To keep schools safe and students healthy, the governor’s budget provides $40 million to hire more school nurses, counselors, psychologists, social workers and school resource officers. His budget also includes $15 million for safety improvements and training at K-12 schools. Both recommendations were endorsed in a report issued last month by a special school safety committee headed by local sheriffs.

The governor’s plan also includes $29 million in new funding for schools to purchase more textbooks, digital resources, instructional supplies, and enhanced digital learning opportunities for students.

He proposes that teachers would see an average pay raise of 9.1% over two years with no teacher receiving less than a 3% raise in either year. The plan also eliminates salary plateaus for veteran teachers, allowing teachers with up to 30 years of service to earn more for each year of service. Under the current teacher pay plan enacted by legislators, teachers who keep working beyond 15 years receive only one pay raise of $2,000 after their 24th year of service.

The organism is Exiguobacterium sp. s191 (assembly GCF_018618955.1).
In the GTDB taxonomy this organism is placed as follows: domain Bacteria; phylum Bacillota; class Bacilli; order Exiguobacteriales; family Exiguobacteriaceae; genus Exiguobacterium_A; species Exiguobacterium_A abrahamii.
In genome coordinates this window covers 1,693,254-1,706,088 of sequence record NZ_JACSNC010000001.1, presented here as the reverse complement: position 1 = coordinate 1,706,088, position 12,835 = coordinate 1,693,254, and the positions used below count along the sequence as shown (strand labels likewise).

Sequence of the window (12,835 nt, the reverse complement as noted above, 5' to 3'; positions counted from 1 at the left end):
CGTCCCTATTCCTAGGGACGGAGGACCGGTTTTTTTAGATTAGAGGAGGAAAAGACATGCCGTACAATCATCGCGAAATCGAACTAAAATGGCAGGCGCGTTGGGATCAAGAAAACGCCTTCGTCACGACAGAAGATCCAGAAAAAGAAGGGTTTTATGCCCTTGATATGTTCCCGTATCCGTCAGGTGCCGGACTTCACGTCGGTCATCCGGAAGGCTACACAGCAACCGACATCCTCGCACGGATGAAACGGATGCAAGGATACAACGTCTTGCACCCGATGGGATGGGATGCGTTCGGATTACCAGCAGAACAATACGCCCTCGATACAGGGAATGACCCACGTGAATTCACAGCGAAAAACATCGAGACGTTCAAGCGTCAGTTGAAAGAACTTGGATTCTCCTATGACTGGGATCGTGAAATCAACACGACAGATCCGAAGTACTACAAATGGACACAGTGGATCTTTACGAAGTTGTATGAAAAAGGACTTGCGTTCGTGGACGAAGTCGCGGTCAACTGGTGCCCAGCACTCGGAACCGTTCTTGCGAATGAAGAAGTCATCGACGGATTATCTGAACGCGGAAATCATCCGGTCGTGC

In addition, Gov. Cooper proposes restoring extra pay for teachers who hold a master’s degree in the subject they teach and eliminating the requirement that teachers pay for their own substitutes when they take a personal leave day.

Gov. Cooper’s plan also provides experience-based raises for school principals. Principals would earn more based on both experience as a principal and the size of the student body they lead. The plan also restores salary supplements for principals who hold advanced degrees.

“Public education is our most important job as a state, and we must do better,” Gov. Cooper said. “Better pay for educators, safe, modern school buildings, and opportunities for students to learn and stay healthy are critical to our state’s future and we must invest in them.”

About Cal Bryant

Cal Bryant, a 40-year veteran of the newspaper industry, serves as the Editor at Roanoke-Chowan Publications, publishers of the Roanoke-Chowan News-Herald, Gates County Index, and Front Porch Living magazine.